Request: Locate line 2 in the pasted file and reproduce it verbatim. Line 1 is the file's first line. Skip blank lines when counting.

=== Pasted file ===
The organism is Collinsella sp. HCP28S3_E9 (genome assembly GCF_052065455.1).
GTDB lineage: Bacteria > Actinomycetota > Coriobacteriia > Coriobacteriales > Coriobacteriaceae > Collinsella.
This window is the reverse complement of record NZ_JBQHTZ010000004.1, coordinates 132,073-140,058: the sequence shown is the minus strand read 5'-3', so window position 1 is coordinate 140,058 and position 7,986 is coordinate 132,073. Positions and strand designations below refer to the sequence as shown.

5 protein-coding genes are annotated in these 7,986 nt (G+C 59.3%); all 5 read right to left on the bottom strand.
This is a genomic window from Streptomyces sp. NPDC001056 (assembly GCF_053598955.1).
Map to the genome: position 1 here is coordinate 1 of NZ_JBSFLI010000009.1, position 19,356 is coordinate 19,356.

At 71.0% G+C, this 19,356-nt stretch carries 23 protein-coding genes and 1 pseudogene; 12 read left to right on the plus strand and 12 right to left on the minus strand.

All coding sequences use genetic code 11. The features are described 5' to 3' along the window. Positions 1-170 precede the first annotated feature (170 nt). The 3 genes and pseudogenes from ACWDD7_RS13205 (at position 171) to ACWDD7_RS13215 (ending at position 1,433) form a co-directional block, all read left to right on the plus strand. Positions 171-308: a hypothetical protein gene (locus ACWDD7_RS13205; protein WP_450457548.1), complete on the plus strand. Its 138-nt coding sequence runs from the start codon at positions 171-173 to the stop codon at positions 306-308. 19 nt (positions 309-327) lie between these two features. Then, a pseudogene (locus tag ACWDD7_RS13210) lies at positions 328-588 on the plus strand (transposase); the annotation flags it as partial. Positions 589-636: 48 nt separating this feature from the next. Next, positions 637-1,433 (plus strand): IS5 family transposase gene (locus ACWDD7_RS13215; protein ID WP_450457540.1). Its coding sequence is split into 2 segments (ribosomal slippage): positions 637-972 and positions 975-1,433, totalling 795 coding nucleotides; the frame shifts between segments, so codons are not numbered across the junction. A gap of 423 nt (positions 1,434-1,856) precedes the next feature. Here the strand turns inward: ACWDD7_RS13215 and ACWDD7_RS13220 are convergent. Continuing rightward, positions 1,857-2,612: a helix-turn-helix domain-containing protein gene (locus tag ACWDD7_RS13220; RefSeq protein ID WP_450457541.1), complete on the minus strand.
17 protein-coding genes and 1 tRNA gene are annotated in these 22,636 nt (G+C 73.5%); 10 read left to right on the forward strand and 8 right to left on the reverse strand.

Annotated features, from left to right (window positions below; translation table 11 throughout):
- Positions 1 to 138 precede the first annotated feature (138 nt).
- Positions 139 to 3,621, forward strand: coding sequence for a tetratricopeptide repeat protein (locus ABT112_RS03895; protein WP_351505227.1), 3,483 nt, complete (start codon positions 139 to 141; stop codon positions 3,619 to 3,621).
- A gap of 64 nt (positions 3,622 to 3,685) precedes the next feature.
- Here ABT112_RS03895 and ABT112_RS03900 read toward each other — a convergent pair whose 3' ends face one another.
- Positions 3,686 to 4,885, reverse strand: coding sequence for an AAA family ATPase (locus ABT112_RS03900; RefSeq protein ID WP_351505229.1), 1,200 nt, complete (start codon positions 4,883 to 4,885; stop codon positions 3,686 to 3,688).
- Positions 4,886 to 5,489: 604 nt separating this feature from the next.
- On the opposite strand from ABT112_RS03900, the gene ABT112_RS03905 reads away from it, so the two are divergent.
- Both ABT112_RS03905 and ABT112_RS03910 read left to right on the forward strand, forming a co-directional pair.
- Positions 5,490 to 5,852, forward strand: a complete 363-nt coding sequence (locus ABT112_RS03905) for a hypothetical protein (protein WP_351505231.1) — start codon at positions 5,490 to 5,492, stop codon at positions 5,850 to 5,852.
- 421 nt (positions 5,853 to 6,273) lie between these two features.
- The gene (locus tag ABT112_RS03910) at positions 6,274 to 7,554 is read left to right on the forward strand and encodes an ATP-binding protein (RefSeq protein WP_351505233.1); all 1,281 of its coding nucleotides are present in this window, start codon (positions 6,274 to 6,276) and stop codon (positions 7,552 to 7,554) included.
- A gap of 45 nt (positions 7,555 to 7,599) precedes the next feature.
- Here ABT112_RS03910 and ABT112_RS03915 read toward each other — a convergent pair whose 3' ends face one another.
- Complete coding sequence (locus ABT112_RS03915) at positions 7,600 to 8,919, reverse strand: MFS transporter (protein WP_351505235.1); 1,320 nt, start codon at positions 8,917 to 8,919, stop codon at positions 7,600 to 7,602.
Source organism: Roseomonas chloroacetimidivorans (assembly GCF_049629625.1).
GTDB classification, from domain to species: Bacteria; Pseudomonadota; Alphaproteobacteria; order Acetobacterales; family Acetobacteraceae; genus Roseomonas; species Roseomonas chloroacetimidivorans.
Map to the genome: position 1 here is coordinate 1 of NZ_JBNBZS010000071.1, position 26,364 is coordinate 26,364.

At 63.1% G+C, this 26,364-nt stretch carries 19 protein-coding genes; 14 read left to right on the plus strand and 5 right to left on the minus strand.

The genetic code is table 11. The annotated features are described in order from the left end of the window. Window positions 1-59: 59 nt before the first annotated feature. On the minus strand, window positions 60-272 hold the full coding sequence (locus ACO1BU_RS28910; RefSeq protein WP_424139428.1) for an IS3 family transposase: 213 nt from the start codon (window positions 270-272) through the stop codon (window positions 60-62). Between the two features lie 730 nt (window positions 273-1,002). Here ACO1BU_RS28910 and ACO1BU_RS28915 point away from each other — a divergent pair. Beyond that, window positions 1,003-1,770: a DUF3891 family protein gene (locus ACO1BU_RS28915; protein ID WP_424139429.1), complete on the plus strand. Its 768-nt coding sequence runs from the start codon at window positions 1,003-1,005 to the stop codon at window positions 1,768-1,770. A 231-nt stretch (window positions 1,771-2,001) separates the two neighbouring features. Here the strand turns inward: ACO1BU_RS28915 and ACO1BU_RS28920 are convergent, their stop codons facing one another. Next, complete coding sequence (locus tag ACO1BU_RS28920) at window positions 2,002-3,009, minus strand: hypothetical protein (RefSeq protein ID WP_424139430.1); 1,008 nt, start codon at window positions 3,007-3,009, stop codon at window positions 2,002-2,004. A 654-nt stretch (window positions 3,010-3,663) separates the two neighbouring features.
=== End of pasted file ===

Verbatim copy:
GTDB lineage: Bacteria > Actinomycetota > Coriobacteriia > Coriobacteriales > Coriobacteriaceae > Collinsella.